The Best Books Investors Can Read

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The Best Books Investors Can ReadBy Morgan Housel May 28, 2008 Comments (0)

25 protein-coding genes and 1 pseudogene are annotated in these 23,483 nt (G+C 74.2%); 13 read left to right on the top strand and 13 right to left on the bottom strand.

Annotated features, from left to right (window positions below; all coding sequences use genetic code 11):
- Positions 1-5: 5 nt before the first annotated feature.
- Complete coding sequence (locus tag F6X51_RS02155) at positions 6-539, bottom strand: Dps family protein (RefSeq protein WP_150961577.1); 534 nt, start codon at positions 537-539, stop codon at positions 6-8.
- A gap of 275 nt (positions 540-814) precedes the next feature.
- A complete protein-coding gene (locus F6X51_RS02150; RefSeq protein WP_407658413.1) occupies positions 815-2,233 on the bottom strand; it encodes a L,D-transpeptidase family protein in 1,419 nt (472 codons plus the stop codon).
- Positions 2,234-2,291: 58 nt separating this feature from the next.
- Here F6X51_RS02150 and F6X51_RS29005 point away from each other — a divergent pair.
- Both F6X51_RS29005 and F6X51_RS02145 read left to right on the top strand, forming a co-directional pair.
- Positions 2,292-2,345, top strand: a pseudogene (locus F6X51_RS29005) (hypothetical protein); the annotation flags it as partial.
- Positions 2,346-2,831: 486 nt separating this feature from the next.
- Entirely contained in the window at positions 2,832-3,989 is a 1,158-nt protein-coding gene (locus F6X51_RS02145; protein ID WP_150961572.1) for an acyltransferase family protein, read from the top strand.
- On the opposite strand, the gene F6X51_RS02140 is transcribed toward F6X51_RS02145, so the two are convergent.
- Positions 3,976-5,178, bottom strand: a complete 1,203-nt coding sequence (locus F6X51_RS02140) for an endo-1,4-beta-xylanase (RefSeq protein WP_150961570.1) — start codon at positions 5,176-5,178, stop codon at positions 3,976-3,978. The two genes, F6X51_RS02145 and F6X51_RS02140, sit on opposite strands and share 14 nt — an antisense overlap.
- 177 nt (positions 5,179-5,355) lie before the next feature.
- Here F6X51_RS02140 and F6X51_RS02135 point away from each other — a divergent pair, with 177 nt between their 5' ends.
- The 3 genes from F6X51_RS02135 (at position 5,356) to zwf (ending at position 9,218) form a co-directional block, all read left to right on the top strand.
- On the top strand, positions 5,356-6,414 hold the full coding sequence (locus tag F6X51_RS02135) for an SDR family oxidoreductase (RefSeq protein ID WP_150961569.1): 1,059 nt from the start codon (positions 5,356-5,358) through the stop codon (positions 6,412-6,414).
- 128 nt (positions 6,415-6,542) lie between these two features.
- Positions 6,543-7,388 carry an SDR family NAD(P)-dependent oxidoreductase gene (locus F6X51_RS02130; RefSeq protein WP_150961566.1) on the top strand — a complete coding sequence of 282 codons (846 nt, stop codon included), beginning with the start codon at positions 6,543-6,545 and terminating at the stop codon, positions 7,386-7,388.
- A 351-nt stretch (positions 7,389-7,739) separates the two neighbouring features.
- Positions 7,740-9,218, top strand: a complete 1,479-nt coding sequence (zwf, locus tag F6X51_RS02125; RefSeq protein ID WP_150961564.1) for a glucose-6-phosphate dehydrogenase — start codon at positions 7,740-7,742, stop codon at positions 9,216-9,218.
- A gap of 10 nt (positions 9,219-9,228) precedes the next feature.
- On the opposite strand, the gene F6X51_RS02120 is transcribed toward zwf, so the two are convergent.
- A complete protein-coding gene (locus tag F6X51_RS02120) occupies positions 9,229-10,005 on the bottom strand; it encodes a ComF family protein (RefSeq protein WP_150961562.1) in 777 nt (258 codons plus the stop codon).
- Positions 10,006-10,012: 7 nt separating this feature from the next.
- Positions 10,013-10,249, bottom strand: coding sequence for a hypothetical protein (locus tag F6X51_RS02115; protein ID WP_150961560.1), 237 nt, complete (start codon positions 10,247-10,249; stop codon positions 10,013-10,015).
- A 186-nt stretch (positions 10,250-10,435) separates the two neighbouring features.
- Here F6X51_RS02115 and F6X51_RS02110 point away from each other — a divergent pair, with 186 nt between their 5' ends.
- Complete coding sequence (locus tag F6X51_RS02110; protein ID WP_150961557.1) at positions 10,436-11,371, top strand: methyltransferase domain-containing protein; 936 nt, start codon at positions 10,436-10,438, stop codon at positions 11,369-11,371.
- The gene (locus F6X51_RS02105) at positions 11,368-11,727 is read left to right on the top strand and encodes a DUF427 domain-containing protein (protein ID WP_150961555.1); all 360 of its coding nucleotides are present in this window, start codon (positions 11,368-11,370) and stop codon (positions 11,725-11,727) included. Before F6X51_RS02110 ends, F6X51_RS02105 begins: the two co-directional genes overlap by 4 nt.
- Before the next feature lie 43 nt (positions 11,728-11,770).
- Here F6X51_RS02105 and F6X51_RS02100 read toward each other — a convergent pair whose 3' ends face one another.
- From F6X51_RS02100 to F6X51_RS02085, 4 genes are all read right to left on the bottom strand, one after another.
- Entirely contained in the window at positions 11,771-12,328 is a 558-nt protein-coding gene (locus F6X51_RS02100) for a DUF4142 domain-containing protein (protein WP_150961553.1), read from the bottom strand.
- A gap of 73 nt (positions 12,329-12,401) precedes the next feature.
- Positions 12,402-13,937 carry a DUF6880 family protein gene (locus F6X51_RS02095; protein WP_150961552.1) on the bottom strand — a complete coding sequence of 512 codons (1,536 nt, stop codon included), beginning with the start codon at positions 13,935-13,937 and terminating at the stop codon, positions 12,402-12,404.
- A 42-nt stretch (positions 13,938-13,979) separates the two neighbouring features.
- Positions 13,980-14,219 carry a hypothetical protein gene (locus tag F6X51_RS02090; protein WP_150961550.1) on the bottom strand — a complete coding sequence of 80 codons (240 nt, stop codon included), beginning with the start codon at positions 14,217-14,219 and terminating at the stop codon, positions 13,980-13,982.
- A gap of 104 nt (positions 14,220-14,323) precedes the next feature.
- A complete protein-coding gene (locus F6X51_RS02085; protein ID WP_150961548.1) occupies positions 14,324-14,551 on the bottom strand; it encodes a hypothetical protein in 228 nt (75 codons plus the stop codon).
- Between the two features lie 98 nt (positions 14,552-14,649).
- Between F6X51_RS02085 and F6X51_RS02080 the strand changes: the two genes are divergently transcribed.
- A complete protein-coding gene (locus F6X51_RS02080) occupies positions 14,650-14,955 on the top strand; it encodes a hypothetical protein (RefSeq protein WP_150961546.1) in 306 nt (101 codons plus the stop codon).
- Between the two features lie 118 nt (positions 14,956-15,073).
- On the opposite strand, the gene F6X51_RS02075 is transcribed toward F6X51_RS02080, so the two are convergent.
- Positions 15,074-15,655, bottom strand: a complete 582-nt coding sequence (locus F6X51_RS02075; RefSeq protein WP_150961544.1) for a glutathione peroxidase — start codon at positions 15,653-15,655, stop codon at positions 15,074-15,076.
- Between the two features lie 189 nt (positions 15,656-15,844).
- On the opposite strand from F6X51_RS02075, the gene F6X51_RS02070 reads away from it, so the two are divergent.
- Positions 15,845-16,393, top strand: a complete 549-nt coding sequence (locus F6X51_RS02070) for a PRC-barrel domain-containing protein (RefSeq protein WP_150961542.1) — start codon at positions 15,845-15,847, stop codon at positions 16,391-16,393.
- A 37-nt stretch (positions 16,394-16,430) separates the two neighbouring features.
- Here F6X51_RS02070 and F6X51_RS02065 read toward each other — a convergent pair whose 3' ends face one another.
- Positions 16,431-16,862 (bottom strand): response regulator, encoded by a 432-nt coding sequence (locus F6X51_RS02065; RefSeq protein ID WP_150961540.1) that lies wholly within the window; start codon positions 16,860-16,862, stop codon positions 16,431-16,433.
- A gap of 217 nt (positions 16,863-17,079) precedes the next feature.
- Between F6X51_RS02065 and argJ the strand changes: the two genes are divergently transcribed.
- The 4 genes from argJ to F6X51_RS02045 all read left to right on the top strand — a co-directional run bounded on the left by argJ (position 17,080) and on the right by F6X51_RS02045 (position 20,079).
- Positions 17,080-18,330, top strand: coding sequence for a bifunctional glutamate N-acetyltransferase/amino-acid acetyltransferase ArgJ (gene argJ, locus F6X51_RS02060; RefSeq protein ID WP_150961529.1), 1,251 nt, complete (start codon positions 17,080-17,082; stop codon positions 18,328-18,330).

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Walk into any book store, and you'll find more how-to investing books than you could read in six lifetimes. There are some classics: From Benjamin Graham's The Intelligent Investor to Peter Lynch's One Up on Wall Street, many of the world's finest investors have graciously shared their secrets in a way the lay investor can understand. But as the old saying goes, "To the man who only has a hammer, every problem looks like a nail." If your investing game plan starts with burying yourself in how-to books, you're likely to drive yourself bananas sorting through conflicting viewpoints. To take everything in, you've got to form your own opinions, create your own skill set, and learn to absorb information in the way that works best for you. To begin, take teachings from other disciplines and apply them to investing. Here are four books that don't even whisper about how to beat the S&P, but they can take your interest in investing to new levels. Seeking Wisdom: From Darwin to Munger --Peter Bevelin Sure, Berkshire Hathaway (NYSE: BRK-A) (NYSE: BRK-B) Vice Chairman Charlie Munger's name pops up in the title, but only